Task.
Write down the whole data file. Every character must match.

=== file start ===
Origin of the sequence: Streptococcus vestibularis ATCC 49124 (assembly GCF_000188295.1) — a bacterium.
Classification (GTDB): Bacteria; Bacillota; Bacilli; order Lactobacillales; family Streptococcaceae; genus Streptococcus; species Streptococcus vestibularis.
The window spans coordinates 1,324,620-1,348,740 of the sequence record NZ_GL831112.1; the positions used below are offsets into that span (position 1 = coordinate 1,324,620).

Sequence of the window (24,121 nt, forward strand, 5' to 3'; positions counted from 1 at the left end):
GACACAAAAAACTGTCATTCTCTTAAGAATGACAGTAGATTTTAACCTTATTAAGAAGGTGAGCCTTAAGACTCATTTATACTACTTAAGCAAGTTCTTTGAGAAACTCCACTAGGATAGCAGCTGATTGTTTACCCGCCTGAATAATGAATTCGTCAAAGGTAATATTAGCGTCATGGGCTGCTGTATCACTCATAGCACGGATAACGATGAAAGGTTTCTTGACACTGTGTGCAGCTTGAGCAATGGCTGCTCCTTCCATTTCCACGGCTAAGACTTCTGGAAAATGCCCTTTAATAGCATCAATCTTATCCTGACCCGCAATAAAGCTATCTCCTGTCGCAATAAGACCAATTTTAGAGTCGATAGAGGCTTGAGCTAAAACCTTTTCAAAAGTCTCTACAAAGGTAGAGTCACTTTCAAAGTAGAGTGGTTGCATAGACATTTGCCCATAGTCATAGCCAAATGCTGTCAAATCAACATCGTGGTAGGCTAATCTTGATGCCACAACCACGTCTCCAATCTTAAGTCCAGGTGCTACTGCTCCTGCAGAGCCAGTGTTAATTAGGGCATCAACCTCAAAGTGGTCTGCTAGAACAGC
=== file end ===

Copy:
Origin of the sequence: Streptococcus vestibularis ATCC 49124 (assembly GCF_000188295.1) — a bacterium.
Classification (GTDB): Bacteria; Bacillota; Bacilli; order Lactobacillales; family Streptococcaceae; genus Streptococcus; species Streptococcus vestibularis.
The window spans coordinates 1,324,620-1,348,740 of the sequence record NZ_GL831112.1; the positions used below are offsets into that span (position 1 = coordinate 1,324,620).

Sequence of the window (24,121 nt, forward strand, 5' to 3'; positions counted from 1 at the left end):
GACACAAAAAACTGTCATTCTCTTAAGAATGACAGTAGATTTTAACCTTATTAAGAAGGTGAGCCTTAAGACTCATTTATACTACTTAAGCAAGTTCTTTGAGAAACTCCACTAGGATAGCAGCTGATTGTTTACCCGCCTGAATAATGAATTCGTCAAAGGTAATATTAGCGTCATGGGCTGCTGTATCACTCATAGCACGGATAACGATGAAAGGTTTCTTGACACTGTGTGCAGCTTGAGCAATGGCTGCTCCTTCCATTTCCACGGCTAAGACTTCTGGAAAATGCCCTTTAATAGCATCAATCTTATCCTGACCCGCAATAAAGCTATCTCCTGTCGCAATAAGACCAATTTTAGAGTCGATAGAGGCTTGAGCTAAAACCTTTTCAAAAGTCTCTACAAAGGTAGAGTCACTTTCAAAGTAGAGTGGTTGCATAGACATTTGCCCATAGTCATAGCCAAATGCTGTCAAATCAACATCGTGGTAGGCTAATCTTGATGCCACAACCACGTCTCCAATCTTAAGTCCAGGTGCTACTGCTCCTGCAGAGCCAGTGTTAATTAGGGCATCAACCTCAAAGTGGTCTGCTAGAACAGC